Each year thousands of them are boiled or torn apart whilst they are still alive, and now there is strong evidence to suggest that crustaceans experience discomfort.
That was the stark message delivered by Robert Elwood, an animal behaviour researcher at Queen’s University Belfast, to the Behaviour 2013 meeting in Newcastle, UK.
Crustaceans — crabs, prawns, lobsters and other creatures — are usually not protected by animal-welfare laws, despite massive numbers of them becoming caught or farmed for human consumption. The exclusion has been primarily based on the belief that these animals cannot experience pain — usually regarded as an ‘unpleasant feeling’ — and alternatively only have nociception, a reflex response to move away from a noxious stimulus.
This is a useful belief, as crustaceans are subjected to what Elwood calls “extreme procedures” — lobsters in factories having their legs removed although they are still alive, crabs being kept alive but tightly bound for days in fish markets, and reside prawns being impaled on sticks for eating. Such procedures, he notes, “would never be permitted with vertebrates”.
One way Elwood attempted to figure out whether crustaceans can experience discomfort was to look at avoidance studying: can the animals truly discover from discomfort, or do they just continue to respond to a stimulus? To answer this, Elwood and his colleague Barry Magee presented shore crabs with a option of two distinct shelters. Getting into one shelter resulted in an electric shock for the animal, which was repeated if the animal remained there. The other shelter was a safe haven.
Crabs shocked the second time the experiment was run have been far much more likely to choose the other shelter in the subsequent trial, whilst crabs by no means left a non-shocking shelter. This, says Elwood, shows that the shock is aversive.
In another experiment Elwood investigated whether hermit crabs could make motivational trade-offs as a outcome of discomfort. They presented Pagurus bernhardus crabs with two kinds of shell, one of which the animals are recognized to favor, and gave some of the animals small electric shocks when they have been inside these new residences.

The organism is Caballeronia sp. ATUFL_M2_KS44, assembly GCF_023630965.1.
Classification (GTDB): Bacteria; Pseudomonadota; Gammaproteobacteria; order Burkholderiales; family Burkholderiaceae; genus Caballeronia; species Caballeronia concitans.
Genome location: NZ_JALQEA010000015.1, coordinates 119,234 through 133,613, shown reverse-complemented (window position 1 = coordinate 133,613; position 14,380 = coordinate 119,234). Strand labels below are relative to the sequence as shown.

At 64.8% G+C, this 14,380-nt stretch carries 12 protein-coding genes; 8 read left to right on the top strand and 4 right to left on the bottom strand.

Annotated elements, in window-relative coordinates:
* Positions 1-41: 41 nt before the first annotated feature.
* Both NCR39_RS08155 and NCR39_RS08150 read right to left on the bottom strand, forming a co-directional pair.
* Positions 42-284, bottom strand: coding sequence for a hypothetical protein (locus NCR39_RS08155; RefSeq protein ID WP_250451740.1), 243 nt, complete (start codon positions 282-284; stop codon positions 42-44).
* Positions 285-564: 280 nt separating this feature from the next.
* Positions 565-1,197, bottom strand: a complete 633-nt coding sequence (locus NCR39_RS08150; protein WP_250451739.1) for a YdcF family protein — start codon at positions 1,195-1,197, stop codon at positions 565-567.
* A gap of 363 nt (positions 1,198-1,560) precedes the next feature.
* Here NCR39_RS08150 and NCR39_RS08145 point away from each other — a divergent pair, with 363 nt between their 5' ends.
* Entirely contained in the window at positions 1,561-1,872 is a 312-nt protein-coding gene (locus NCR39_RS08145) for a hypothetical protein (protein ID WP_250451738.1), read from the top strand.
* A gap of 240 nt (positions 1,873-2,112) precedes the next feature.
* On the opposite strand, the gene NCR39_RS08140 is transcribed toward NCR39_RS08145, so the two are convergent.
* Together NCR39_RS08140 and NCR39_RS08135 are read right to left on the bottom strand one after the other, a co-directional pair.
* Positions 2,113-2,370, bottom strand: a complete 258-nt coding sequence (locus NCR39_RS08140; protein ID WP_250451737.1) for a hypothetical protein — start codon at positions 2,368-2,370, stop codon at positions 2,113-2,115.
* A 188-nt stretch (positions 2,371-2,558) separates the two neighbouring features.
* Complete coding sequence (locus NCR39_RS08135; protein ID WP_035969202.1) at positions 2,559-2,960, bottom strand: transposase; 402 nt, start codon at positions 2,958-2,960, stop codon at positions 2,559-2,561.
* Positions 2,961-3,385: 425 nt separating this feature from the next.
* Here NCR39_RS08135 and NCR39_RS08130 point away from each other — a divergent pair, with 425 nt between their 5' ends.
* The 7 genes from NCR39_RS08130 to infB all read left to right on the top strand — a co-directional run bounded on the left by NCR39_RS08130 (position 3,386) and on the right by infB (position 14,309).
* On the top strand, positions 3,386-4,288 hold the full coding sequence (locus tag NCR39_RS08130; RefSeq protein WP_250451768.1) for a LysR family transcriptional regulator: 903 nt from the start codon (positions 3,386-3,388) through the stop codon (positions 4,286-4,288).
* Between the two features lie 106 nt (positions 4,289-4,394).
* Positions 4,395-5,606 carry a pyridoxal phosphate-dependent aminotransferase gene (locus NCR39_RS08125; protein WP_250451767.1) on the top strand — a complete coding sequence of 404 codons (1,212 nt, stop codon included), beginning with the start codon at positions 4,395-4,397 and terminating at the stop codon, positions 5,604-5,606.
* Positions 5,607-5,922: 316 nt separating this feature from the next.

When these crabs had been later presented with a new shell they could move into, the shocked crabs had been far more likely to take up this supply, and they did so more speedily.
“Assessing pain is tough, even within humans”, Elwood told the Newcastle meeting. But there is a “clear, extended-term motivational adjust [in these experiments] that is completely consistent with the notion of pain”.
Such evidence would be sufficient to prevent mice being subjected to the deaths that crustaceans experience, he says.
Robert Hubrecht, deputy director of the Universities Federation for Animal Welfare (UFAW) and the organizer of the session at which Elwood gave his talk, says that the data for crustaceans appear equivalent to the kind of information that are used to give mice the advantage of the doubt, and hence award them protection from attainable pain below the law.
“We’re behaving in an illogical way at the moment” by defending mice but not crustaceans, he notes.
No matter whether wider society is ready to consider crabs as issues that can feel pain and should be protected is not clear. “This is somewhere science has to lead”, says Hubrecht.